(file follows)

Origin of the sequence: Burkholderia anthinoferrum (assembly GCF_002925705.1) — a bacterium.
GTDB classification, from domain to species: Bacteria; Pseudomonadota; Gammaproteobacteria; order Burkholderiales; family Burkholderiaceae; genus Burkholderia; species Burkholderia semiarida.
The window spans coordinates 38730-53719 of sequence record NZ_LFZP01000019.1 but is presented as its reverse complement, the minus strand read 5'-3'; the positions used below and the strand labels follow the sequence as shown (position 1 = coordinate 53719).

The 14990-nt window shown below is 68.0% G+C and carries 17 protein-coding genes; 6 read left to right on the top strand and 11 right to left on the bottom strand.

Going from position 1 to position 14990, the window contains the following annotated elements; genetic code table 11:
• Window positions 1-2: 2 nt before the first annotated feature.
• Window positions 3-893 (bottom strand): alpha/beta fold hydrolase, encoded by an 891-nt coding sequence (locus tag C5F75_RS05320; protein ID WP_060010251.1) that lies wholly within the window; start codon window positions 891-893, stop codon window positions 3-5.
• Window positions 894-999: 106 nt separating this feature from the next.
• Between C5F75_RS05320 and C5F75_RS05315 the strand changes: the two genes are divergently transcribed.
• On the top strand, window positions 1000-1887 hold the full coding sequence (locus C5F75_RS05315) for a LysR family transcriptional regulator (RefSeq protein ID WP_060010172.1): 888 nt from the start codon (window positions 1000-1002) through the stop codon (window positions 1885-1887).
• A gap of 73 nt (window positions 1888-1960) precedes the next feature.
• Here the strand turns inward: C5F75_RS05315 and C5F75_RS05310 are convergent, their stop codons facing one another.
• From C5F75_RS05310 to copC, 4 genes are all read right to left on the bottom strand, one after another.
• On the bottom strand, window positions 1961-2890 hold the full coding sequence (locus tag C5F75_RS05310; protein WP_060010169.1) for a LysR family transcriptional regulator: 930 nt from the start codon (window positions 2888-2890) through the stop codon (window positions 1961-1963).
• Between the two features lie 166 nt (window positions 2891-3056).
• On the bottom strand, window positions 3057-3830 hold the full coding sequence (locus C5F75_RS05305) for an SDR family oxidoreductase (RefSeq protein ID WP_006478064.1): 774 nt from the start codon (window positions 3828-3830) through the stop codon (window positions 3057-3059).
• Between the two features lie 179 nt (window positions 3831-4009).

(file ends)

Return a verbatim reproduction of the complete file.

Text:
Origin of the sequence: Burkholderia anthinoferrum (assembly GCF_002925705.1) — a bacterium.
GTDB classification, from domain to species: Bacteria; Pseudomonadota; Gammaproteobacteria; order Burkholderiales; family Burkholderiaceae; genus Burkholderia; species Burkholderia semiarida.
The window spans coordinates 38730-53719 of sequence record NZ_LFZP01000019.1 but is presented as its reverse complement, the minus strand read 5'-3'; the positions used below and the strand labels follow the sequence as shown (position 1 = coordinate 53719).

The 14990-nt window shown below is 68.0% G+C and carries 17 protein-coding genes; 6 read left to right on the top strand and 11 right to left on the bottom strand.

Going from position 1 to position 14990, the window contains the following annotated elements; genetic code table 11:
• Window positions 1-2: 2 nt before the first annotated feature.
• Window positions 3-893 (bottom strand): alpha/beta fold hydrolase, encoded by an 891-nt coding sequence (locus tag C5F75_RS05320; protein ID WP_060010251.1) that lies wholly within the window; start codon window positions 891-893, stop codon window positions 3-5.
• Window positions 894-999: 106 nt separating this feature from the next.
• Between C5F75_RS05320 and C5F75_RS05315 the strand changes: the two genes are divergently transcribed.
• On the top strand, window positions 1000-1887 hold the full coding sequence (locus C5F75_RS05315) for a LysR family transcriptional regulator (RefSeq protein ID WP_060010172.1): 888 nt from the start codon (window positions 1000-1002) through the stop codon (window positions 1885-1887).
• A gap of 73 nt (window positions 1888-1960) precedes the next feature.
• Here the strand turns inward: C5F75_RS05315 and C5F75_RS05310 are convergent, their stop codons facing one another.
• From C5F75_RS05310 to copC, 4 genes are all read right to left on the bottom strand, one after another.
• On the bottom strand, window positions 1961-2890 hold the full coding sequence (locus tag C5F75_RS05310; protein WP_060010169.1) for a LysR family transcriptional regulator: 930 nt from the start codon (window positions 2888-2890) through the stop codon (window positions 1961-1963).
• Between the two features lie 166 nt (window positions 2891-3056).
• On the bottom strand, window positions 3057-3830 hold the full coding sequence (locus C5F75_RS05305) for an SDR family oxidoreductase (RefSeq protein ID WP_006478064.1): 774 nt from the start codon (window positions 3828-3830) through the stop codon (window positions 3057-3059).
• Between the two features lie 179 nt (window positions 3831-4009).